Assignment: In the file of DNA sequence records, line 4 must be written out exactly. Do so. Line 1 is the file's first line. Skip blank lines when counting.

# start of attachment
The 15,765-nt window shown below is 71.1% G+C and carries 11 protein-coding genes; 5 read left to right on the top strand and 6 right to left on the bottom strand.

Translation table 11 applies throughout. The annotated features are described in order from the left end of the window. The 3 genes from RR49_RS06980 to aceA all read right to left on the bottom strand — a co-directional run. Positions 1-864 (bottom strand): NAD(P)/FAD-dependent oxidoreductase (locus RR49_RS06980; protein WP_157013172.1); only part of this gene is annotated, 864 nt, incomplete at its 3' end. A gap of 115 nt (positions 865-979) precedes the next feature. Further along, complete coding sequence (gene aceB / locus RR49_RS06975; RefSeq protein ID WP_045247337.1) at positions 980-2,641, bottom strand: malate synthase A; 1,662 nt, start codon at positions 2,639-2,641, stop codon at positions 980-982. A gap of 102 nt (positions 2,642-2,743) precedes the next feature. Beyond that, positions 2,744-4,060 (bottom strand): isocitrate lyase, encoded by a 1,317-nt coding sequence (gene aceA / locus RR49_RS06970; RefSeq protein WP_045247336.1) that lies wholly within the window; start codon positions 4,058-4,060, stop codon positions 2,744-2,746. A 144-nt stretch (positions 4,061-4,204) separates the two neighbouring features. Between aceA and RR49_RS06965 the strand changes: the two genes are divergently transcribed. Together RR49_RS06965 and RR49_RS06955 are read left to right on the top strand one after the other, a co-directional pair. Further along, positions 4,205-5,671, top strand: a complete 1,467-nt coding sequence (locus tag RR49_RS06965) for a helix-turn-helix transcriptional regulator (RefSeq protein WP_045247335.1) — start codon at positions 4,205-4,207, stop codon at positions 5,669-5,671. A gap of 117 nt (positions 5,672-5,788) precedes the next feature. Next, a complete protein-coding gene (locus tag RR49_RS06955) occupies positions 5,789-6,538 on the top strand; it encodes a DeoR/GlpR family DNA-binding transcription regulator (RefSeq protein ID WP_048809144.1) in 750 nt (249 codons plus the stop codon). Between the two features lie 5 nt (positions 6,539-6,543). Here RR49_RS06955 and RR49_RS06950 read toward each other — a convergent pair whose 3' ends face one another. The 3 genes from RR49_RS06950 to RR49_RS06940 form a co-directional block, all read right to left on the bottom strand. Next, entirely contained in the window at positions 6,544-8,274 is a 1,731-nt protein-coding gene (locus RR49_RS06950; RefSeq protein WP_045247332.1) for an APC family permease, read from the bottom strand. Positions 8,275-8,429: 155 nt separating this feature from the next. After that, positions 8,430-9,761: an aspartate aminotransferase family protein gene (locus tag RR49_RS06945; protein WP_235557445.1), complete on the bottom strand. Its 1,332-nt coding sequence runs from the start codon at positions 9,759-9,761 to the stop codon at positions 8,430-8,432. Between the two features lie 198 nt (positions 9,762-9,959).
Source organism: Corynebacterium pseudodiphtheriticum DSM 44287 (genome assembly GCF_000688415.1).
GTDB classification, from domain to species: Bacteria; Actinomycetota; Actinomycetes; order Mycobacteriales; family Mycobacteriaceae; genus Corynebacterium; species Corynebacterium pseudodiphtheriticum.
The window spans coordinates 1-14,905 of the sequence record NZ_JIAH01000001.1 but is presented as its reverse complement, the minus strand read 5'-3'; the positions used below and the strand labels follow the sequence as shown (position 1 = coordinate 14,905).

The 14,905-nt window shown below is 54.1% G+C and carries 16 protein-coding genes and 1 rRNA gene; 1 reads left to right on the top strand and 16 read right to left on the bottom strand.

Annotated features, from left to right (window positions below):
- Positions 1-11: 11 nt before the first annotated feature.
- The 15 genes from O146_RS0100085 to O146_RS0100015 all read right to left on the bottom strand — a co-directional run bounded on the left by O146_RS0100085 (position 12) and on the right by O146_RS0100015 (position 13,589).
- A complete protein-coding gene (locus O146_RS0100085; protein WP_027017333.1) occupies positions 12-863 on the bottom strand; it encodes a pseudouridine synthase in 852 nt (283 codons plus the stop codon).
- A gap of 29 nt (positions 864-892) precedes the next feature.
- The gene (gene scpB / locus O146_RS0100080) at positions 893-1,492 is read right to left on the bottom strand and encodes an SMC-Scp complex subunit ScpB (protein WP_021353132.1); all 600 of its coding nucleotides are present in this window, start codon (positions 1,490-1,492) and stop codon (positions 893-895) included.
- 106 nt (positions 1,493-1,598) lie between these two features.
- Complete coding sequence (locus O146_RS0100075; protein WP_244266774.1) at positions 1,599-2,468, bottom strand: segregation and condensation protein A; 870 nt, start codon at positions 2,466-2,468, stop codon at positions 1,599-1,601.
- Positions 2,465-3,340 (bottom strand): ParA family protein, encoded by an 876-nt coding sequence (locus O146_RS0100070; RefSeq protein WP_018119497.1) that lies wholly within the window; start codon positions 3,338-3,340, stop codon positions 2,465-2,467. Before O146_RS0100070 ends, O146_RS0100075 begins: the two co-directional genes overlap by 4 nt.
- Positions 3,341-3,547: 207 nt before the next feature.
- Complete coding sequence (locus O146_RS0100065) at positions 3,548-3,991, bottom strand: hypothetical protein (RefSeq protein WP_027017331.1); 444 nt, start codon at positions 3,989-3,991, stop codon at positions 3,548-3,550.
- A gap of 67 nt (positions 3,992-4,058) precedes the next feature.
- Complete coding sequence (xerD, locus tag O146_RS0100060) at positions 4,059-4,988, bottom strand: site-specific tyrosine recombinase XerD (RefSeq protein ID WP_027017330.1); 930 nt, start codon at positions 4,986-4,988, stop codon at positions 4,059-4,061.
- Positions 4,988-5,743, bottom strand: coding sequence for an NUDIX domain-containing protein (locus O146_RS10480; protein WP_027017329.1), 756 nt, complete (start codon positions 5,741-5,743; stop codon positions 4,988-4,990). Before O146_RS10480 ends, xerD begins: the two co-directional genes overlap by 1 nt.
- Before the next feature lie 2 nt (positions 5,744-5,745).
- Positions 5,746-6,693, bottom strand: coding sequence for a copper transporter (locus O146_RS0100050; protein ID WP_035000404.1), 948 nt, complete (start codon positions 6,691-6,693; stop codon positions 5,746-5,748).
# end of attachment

GTDB classification, from domain to species: Bacteria; Actinomycetota; Actinomycetes; order Mycobacteriales; family Mycobacteriaceae; genus Corynebacterium; species Corynebacterium pseudodiphtheriticum.